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Groundwater resource vulnerability and spatial variability of nitrate contamination: Insights from high density tubewell monitoring in a hard rock aquifer

Buvaneshwari, Sriramulu and Riotte, Jean and Sekhar, M and Kumar, M S Mohan and Sharma, Arnit Kumar and Duprey, Jean Louis and Audry, Stephane and Giriraja, P R and Praveenkumarreddy, Yerabham and Moger, Hemanth and Durand, Patrick and Braun, Jean-Jacques and Ruiz, Laurent (2017) Groundwater resource vulnerability and spatial variability of nitrate contamination: Insights from high density tubewell monitoring in a hard rock aquifer. In: SCIENCE OF THE TOTAL ENVIRONMENT, 579 . pp. 838-847.

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Official URL: http://dx.doi.org/10.1016/j.scitotenv.2016.11.017

Abstract

Agriculture has been increasingly relying on groundwater irrigation for the last decades, leading to severe groundwater depletion and/or nitrate contamination. Understanding the links between nitrate concentration and groundwater resource is a prerequisite for assessing the sustainability of irrigated systems. The Berambadi catchment (ORE-BVET/Kabini Critical Zone Observatory) in Southern India is a typical example of intensive irrigated agriculture and then an ideal site to study the relative influences of land use, management practices and aquifer properties on NO3 spatial distribution in groundwater. The monitoring of >200 tube wells revealed nitrate concentrations from I to 360 mg/L. Three configurations of groundwater level and elevation gradient were identified: i) NO3 hot spots associated to deep groundwater levels (30-60.m) and low groundwater elevation gradient suggest small groundwater reserve with absence of lateral flow, then degradation of groundwater quality due to recycling through pumping and return flow; ii) high groundwater elevation gradient, moderate NO3 concentrations suggest that significant lateral flow prevented NO3 enrichment; iii) low NO3 concentrations, low groundwater elevation gradient and shallow groundwater indicate a large reserve. We propose that mapping groundwater level and gradient could be used to delineate zones vulnerable to agriculture intensification in catchments where groundwater from low-yielding aquifers is the only source of irrigation. Then, wells located in low groundwater elevation gradient zones are likely to be suitable for assessing the impacts of local agricultural systems, while wells located in zones with high elevation gradient would reflect the average groundwater quality of the catchment, and hence should be used for regional mapping of groundwater quality. Irrigatiori with NO3 concentrated groundwater induces a ``hidden'' input of nitrogen to the crop which can reach 200 kgN/ha/yr in hotspot areas, enhancing groundwater contamination. Such fluxes, once taken into account in fertilizer management, would allow optimizing fertilizer consumption and mitigate high nitrate concentrations in groundwater. (C) 2016 Elsevier B.V. All rights reserved.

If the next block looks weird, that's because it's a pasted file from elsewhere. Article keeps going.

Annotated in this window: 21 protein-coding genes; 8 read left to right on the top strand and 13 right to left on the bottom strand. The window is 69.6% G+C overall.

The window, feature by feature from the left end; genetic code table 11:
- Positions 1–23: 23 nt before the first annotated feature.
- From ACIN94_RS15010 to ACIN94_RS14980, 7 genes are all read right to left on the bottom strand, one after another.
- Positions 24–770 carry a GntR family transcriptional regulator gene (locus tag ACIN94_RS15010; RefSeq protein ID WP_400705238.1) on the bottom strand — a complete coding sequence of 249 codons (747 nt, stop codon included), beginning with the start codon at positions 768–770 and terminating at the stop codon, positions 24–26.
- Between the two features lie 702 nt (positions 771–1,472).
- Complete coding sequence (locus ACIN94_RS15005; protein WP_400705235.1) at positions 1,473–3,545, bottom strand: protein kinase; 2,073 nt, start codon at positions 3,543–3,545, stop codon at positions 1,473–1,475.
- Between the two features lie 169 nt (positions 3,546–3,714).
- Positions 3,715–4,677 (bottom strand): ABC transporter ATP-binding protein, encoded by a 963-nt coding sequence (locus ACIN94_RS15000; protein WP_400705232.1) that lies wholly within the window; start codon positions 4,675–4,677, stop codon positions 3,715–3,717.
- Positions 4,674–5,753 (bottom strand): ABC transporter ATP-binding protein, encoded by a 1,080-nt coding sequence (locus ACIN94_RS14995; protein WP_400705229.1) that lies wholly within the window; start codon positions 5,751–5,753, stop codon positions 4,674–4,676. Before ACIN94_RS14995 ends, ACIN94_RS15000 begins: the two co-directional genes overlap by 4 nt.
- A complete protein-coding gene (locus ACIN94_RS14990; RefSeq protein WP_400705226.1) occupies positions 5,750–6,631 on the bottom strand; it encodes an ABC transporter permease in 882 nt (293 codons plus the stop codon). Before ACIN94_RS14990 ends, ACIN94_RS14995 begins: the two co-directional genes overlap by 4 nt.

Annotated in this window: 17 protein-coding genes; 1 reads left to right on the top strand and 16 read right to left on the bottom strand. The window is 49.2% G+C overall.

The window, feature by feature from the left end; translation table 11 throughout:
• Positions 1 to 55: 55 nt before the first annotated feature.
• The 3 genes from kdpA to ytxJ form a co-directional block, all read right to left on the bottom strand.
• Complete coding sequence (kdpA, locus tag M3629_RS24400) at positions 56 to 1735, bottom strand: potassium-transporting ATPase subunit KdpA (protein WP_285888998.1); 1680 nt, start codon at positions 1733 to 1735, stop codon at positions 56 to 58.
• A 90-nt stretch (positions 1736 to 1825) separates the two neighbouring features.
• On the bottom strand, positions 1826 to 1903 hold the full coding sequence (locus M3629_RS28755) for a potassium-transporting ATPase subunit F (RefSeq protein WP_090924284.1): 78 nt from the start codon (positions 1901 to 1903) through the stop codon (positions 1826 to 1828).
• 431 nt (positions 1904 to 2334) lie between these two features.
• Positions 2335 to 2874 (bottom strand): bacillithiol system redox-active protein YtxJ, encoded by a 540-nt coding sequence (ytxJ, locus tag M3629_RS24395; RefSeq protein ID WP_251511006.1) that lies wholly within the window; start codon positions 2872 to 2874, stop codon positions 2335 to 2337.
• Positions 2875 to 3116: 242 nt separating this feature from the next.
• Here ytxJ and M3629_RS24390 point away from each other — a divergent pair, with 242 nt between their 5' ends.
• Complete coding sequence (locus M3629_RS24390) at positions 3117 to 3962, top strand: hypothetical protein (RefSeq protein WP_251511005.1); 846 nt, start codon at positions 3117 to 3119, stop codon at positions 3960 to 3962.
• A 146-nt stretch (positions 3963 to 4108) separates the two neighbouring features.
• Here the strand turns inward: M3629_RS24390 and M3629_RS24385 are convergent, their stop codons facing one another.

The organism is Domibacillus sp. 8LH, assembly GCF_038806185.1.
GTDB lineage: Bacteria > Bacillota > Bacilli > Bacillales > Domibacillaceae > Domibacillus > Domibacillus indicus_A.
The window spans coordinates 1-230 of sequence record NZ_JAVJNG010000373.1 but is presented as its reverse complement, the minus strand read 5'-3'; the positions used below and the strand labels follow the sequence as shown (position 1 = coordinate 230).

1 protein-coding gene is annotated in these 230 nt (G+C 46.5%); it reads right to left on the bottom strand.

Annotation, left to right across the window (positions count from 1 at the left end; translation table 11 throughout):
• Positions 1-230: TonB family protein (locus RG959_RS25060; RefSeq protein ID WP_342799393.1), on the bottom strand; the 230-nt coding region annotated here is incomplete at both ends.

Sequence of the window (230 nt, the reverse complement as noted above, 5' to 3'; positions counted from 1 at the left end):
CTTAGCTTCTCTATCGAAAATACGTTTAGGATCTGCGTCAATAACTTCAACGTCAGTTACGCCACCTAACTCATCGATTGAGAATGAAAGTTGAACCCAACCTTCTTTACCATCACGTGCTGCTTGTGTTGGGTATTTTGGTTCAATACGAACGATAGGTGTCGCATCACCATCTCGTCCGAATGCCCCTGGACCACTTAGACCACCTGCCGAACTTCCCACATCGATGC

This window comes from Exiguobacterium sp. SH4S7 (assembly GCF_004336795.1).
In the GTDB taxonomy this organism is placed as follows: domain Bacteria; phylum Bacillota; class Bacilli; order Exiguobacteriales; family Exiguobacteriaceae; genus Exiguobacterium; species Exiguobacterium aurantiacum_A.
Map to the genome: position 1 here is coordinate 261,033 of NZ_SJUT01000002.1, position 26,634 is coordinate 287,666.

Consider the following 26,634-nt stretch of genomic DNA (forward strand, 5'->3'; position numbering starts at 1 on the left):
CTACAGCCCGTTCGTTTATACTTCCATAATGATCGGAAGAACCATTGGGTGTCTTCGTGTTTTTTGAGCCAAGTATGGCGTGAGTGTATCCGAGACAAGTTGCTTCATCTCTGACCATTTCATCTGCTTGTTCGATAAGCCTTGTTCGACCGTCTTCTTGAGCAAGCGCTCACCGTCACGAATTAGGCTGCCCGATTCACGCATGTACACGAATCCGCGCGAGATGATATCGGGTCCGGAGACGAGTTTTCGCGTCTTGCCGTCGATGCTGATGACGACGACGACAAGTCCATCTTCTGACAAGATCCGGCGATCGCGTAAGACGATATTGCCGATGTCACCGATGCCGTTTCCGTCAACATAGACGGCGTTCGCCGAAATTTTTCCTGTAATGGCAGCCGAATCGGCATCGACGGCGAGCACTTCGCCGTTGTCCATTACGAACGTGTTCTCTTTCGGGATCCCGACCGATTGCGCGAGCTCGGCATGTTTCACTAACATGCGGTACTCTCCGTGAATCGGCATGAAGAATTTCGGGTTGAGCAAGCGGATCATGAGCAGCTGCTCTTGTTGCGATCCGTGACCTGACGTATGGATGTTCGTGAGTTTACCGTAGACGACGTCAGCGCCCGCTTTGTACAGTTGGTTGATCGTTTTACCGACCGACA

Item Type: Journal Article
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Additional Information: Copy right for this article belongs to the ELSEVIER SCIENCE BV, PO BOX 211, 1000 AE AMSTERDAM, NETHERLANDS
Department/Centre: Division of Mechanical Sciences > Civil Engineering
Others
Date Deposited: 28 Feb 2017 10:22
Last Modified: 28 Feb 2017 10:22
URI: http://eprints.iisc.ernet.in/id/eprint/56283

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